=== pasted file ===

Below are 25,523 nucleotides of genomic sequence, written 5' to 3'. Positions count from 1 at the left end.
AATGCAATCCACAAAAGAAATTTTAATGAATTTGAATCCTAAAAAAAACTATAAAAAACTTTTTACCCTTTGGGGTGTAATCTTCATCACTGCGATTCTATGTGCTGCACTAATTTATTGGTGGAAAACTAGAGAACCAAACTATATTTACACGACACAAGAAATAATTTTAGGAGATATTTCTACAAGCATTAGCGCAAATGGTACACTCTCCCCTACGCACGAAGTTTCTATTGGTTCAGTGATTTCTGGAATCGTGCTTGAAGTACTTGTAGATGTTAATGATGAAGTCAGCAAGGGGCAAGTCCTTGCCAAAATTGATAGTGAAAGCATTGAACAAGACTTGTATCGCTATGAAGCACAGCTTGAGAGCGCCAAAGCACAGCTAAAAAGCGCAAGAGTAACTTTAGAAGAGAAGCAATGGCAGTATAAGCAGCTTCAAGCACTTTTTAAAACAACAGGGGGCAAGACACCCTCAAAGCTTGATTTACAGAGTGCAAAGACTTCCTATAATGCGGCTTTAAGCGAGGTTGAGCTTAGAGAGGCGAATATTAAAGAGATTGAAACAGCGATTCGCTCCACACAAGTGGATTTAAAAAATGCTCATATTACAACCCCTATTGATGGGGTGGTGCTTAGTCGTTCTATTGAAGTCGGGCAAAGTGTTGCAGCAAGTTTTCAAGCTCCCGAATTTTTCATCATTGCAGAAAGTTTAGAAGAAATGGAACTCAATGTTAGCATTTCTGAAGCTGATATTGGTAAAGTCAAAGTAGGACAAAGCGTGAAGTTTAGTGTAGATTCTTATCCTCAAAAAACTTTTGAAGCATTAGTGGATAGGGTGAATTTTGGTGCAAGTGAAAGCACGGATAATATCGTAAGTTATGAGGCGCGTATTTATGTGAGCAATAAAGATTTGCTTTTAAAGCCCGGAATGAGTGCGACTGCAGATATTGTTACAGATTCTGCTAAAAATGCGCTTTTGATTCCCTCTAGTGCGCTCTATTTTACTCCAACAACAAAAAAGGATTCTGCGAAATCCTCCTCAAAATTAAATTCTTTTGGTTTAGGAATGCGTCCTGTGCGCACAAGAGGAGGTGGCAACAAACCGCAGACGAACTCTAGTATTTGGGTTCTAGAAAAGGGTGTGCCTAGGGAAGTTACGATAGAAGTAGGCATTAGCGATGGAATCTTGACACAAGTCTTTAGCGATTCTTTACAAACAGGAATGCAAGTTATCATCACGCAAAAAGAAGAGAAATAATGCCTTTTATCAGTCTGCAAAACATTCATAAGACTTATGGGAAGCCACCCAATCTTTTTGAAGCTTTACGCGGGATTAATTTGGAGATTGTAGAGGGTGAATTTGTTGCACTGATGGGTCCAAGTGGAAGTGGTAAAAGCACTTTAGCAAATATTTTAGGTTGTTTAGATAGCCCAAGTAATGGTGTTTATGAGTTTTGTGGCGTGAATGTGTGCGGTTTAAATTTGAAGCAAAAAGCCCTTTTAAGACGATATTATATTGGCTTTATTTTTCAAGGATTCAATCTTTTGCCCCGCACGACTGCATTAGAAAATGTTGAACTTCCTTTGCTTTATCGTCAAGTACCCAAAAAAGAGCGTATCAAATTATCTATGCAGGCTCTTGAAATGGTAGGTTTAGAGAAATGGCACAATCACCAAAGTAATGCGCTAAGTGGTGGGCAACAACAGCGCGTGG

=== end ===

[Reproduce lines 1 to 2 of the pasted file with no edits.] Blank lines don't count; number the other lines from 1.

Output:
Below are 25,523 nucleotides of genomic sequence, written 5' to 3'. Positions count from 1 at the left end.
AATGCAATCCACAAAAGAAATTTTAATGAATTTGAATCCTAAAAAAAACTATAAAAAACTTTTTACCCTTTGGGGTGTAATCTTCATCACTGCGATTCTATGTGCTGCACTAATTTATTGGTGGAAAACTAGAGAACCAAACTATATTTACACGACACAAGAAATAATTTTAGGAGATATTTCTACAAGCATTAGCGCAAATGGTACACTCTCCCCTACGCACGAAGTTTCTATTGGTTCAGTGATTTCTGGAATCGTGCTTGAAGTACTTGTAGATGTTAATGATGAAGTCAGCAAGGGGCAAGTCCTTGCCAAAATTGATAGTGAAAGCATTGAACAAGACTTGTATCGCTATGAAGCACAGCTTGAGAGCGCCAAAGCACAGCTAAAAAGCGCAAGAGTAACTTTAGAAGAGAAGCAATGGCAGTATAAGCAGCTTCAAGCACTTTTTAAAACAACAGGGGGCAAGACACCCTCAAAGCTTGATTTACAGAGTGCAAAGACTTCCTATAATGCGGCTTTAAGCGAGGTTGAGCTTAGAGAGGCGAATATTAAAGAGATTGAAACAGCGATTCGCTCCACACAAGTGGATTTAAAAAATGCTCATATTACAACCCCTATTGATGGGGTGGTGCTTAGTCGTTCTATTGAAGTCGGGCAAAGTGTTGCAGCAAGTTTTCAAGCTCCCGAATTTTTCATCATTGCAGAAAGTTTAGAAGAAATGGAACTCAATGTTAGCATTTCTGAAGCTGATATTGGTAAAGTCAAAGTAGGACAAAGCGTGAAGTTTAGTGTAGATTCTTATCCTCAAAAAACTTTTGAAGCATTAGTGGATAGGGTGAATTTTGGTGCAAGTGAAAGCACGGATAATATCGTAAGTTATGAGGCGCGTATTTATGTGAGCAATAAAGATTTGCTTTTAAAGCCCGGAATGAGTGCGACTGCAGATATTGTTACAGATTCTGCTAAAAATGCGCTTTTGATTCCCTCTAGTGCGCTCTATTTTACTCCAACAACAAAAAAGGATTCTGCGAAATCCTCCTCAAAATTAAATTCTTTTGGTTTAGGAATGCGTCCTGTGCGCACAAGAGGAGGTGGCAACAAACCGCAGACGAACTCTAGTATTTGGGTTCTAGAAAAGGGTGTGCCTAGGGAAGTTACGATAGAAGTAGGCATTAGCGATGGAATCTTGACACAAGTCTTTAGCGATTCTTTACAAACAGGAATGCAAGTTATCATCACGCAAAAAGAAGAGAAATAATGCCTTTTATCAGTCTGCAAAACATTCATAAGACTTATGGGAAGCCACCCAATCTTTTTGAAGCTTTACGCGGGATTAATTTGGAGATTGTAGAGGGTGAATTTGTTGCACTGATGGGTCCAAGTGGAAGTGGTAAAAGCACTTTAGCAAATATTTTAGGTTGTTTAGATAGCCCAAGTAATGGTGTTTATGAGTTTTGTGGCGTGAATGTGTGCGGTTTAAATTTGAAGCAAAAAGCCCTTTTAAGACGATATTATATTGGCTTTATTTTTCAAGGATTCAATCTTTTGCCCCGCACGACTGCATTAGAAAATGTTGAACTTCCTTTGCTTTATCGTCAAGTACCCAAAAAAGAGCGTATCAAATTATCTATGCAGGCTCTTGAAATGGTAGGTTTAGAGAAATGGCACAATCACCAAAGTAATGCGCTAAGTGGTGGGCAACAACAGCGCGTGG